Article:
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Rising Stars: Neurosurgery: Long Hours, Making a Difference
At age thirty-six, Tom is two years out of his residency and is just beginning his work as a neurosurgeon at the private practice Peachtree Neurosurgery in Atlanta, Georgia. Although it has required long hours and lots of frustration to get him there, he is happily settled in his job at Peachtree and enjoying his work as a neurosurgeon.
Name: Dr. Tom Morrison
School: College of the Holy Cross; Emory Medical School
Years Out of College: 10+
Company: Peachtree Neurosurgery
When Tom started off at Holy Cross, he had no idea that he would end up in medicine, much less that he would become a neurosurgeon. At first his interests lay in finance, but he grew frustrated with the self-promoting culture of the industry. Tom decided that he wanted to do something that would help people more and in his junior year decided to go to medical school. After four years at Emory for medical school, he went on to seven years of residency at Northwestern University in Chicago. Like many aspiring surgeons, Tom worked insanely long hours, typically averaging 120 hours per week.
From Then to Now
One question you might ask Tom is why he chose
neurosurgery, which has some of the most rigorous training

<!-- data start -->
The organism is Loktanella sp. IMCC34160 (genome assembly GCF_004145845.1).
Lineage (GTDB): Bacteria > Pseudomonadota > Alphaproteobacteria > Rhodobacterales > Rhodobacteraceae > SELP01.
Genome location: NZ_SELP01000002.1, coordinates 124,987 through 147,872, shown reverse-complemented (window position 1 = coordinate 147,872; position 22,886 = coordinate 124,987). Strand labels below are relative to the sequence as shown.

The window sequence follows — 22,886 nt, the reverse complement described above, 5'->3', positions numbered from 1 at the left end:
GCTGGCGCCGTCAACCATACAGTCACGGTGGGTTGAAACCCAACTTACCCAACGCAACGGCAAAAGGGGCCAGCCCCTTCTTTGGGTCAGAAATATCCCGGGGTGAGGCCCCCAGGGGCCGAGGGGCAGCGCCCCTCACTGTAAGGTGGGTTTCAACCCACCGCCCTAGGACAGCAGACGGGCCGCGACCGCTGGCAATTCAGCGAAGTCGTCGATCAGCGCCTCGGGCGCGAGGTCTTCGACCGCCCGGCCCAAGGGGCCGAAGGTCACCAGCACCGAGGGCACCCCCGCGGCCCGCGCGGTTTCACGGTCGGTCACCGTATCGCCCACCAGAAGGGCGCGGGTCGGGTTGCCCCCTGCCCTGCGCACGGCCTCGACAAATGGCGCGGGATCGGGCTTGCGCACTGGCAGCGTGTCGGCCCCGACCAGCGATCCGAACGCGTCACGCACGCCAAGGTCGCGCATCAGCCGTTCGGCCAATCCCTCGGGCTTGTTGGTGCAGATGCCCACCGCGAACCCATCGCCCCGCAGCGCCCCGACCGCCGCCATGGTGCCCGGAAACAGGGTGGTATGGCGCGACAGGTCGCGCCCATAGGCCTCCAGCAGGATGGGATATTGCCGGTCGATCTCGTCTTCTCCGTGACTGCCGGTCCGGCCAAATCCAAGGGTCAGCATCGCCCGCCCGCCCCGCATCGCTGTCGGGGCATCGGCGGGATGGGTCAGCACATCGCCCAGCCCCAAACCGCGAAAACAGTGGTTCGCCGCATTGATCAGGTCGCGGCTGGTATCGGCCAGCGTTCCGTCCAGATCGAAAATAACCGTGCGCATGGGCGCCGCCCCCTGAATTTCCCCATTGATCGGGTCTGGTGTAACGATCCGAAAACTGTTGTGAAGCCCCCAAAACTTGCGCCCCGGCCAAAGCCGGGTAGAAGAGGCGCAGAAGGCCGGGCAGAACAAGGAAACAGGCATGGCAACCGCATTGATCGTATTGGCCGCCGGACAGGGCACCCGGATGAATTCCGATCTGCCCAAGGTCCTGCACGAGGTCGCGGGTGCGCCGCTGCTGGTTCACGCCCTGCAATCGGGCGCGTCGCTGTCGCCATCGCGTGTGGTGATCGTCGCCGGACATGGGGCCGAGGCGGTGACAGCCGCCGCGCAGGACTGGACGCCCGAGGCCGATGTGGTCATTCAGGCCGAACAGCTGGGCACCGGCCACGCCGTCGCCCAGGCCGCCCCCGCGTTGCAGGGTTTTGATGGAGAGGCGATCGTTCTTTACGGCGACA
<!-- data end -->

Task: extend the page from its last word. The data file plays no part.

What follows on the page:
of any field of medicine. Tom decided in medical school
that he wanted to go into surgery--a field which, according
to Tom, is suited only for those with the right mentality:
"You have to be willing to work hard and make some major
Through neurosurgery, Tom feels that he is able to really help people and make a difference in their health and lives. Now, at Peachtree, he is on the verge of becoming a full partner and becoming board certified. Without a doubt, it's a great place to be.
An aspect of the healthcare industry that Tom finds most
frustrating is the legal and liability issues surrounding
care provision. In spite of a doctor's best efforts, not
all health outcomes are good and many times patients expect
more than is possible from their care providers. As Tom
puts it, every doctor wants to help their patients, but no
one is perfect. Although Tom himself has never been sued
for malpractice from a dissatisfied patient, the
possibility of such of thing occurring just adds anxiety
and frustration to his job.
As much as Tom loves his job, he knows that he can't stay in it forever. Being a surgeon simply isn't possible much past age fifty-five, as you don't have the skills when you get older. Tom has considered going back to school to get his MBA at some point down the road. By age fifty, if not sooner, he can see himself doing something else. Without a doubt, he will put the same zeal into his future work that he now puts into his surgery.
Advice for Others
The path that Tom has taken might not be right for
everybody--the long hours, years of training and high
stress that accompany neurosurgery are difficult. Tom's
advice is that you should only go into neurosurgery if you
are passionate about it. He comments: "if you want to go
into medicine, you just have to really really love what you
want to do." All other factors like money and prestige
should not be critical reasons for your choice of career.
After all, being a surgeon isn't the only career available
in the healthcare industry.
In spite of this, if you have your sights set on being a surgeon, Tom reckons you should do it, as "it's just what you love." For him, this is definitely the truth.
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